The Challenge facing claims of almost £8m

The youth charity The Challenge faces potential claims of almost £8m from creditors after its collapse into administration last year.

A report from the charity’s administrators, published on the Companies House website last week, says The Challenge owed £7.9m to unsecured creditors and has so far received claims of £4.2m.

The charity also owes £1.3m in redundancy fees to staff due to leave by 30 November, but who were unable to receive their payments after the charity went into administration on 25 November.

The Challenge collapsed after losing a £60m contract in August to deliver parts of the National Citizen Service, which was approximately 95 per cent of its total income.

The administrator's report says that in March 2019 The Challenge was provisionally awarded NCS contracts for 2020 to 2023, only for the offer to be withdrawn in July 2019.

The two organisations dispute the reasons for the withdrawal of the contract offer.

The Challenge submitted a legal claim against the NCS Trust – which runs the NCS – in October.

That legal claim centred on alleged problems with the NCS computer system, which The Challenge was told to move to between April 2018 and May 2019.

The administrator's latest report says that the value of The Challenge’s legal claim against the NCS Trust is valued at £26m, but legal proceedings were put on hold until 31 January to allow the administrator “time to review the claimant’s position and to consider legal advice as to the next steps”.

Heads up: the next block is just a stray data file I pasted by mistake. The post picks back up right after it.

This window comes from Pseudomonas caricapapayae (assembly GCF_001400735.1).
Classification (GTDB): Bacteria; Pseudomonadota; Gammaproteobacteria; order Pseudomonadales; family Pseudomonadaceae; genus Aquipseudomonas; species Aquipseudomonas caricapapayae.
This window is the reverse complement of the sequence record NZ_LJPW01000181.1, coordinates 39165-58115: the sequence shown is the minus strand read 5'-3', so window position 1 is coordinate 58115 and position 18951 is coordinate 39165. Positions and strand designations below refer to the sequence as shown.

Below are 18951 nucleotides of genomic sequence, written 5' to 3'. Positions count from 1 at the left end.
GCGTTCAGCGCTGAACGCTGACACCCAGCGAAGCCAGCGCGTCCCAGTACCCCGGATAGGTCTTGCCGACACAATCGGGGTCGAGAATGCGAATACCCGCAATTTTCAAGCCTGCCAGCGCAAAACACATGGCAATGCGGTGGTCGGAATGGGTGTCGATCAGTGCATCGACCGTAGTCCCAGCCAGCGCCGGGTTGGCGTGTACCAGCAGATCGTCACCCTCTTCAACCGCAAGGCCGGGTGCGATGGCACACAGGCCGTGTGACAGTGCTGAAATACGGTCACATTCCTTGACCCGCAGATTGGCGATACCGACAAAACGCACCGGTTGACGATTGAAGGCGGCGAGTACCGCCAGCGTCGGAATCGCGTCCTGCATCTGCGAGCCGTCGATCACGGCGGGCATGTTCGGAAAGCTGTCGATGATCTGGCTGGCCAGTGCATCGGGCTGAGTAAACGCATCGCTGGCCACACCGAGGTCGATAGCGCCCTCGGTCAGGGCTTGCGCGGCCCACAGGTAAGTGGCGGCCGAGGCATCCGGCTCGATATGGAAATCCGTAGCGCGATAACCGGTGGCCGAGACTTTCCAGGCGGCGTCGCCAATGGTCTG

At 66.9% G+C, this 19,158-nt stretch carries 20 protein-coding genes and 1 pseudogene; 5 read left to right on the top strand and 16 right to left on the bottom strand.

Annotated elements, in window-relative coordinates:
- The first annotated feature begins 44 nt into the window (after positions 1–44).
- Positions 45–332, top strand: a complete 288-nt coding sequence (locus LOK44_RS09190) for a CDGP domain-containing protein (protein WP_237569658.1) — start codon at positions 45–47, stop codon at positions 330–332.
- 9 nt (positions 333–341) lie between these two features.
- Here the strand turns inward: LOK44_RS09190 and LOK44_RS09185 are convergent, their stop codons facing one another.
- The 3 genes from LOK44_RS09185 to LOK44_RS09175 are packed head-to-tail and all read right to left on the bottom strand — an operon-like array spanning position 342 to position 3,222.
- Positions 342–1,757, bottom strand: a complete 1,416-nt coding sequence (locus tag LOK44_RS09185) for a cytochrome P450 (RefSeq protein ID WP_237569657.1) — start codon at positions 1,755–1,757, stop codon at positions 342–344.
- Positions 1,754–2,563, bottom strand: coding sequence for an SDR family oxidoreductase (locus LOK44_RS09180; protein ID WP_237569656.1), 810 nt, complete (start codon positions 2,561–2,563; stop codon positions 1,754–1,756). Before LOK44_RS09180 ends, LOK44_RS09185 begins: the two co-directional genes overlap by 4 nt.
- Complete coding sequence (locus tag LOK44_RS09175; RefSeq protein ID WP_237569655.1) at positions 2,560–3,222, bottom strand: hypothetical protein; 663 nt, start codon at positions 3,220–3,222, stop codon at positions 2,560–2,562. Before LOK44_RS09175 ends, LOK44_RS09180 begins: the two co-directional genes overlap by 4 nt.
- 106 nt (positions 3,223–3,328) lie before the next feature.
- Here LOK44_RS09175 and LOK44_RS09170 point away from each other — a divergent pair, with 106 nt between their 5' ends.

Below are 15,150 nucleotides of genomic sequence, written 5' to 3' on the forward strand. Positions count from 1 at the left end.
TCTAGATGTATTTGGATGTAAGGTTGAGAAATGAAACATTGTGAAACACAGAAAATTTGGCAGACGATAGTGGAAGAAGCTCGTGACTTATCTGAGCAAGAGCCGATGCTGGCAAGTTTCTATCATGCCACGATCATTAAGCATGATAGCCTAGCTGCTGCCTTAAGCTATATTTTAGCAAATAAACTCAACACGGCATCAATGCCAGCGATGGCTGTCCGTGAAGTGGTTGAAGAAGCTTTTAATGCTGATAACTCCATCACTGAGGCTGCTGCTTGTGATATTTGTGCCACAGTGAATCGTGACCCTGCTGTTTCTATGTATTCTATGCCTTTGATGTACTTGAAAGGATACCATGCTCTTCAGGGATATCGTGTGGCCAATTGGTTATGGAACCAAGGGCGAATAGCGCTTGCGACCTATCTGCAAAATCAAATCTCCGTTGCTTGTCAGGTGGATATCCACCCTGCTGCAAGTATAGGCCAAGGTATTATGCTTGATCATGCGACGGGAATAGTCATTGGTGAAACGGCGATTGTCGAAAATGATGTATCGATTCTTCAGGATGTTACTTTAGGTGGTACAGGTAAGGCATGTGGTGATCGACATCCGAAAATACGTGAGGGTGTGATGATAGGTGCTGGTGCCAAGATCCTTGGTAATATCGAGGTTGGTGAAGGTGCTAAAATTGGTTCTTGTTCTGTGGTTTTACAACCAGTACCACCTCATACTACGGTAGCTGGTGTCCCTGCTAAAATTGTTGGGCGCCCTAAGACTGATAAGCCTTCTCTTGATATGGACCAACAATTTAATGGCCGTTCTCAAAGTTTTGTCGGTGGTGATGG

A court order on 9 December confirmed the delay to proceedings requested by the administrator.

The administrator’s report says £3.3m in further funds is available to creditors from cash in the charity’s bank accounts, making a total of £29m should the legal claim against the NCS Trust be successful.

The report says there were 209 staff on the day of the administration, with 89 already set to leave on 30 November 2019.

A team of 50 has been retained by the administrator, including members of the senior leadership team, finance, HR, payroll and IT.

The administrator’s report says The Challenge’s successful Headstart Core programme – which was developed with the Mayor of London and prepared school-leavers for the world of work – has been sold to an as yet unnamed company.

T Levels, a programme designed as a technical alternative to A Levels and which was delivered by The Challenge through a contract with the Department for Education, has been transferred to the Association of Colleges along with all of the programme’s staff, the report says.

Other work run by The Challenge, such as the secretariat for the All-Party Parliamentary Group for Social Integration, the British Integration Survey and numerous research and policy programmes, has been handed to other organisations.

The administrator is taking legal advice on the future of Real Challenge Action funds, which were raised by young people for selected social action projects. The funds were kept in the same bank accounts as the charity’s funds, rather than in a separate ring-fenced account, the report says.

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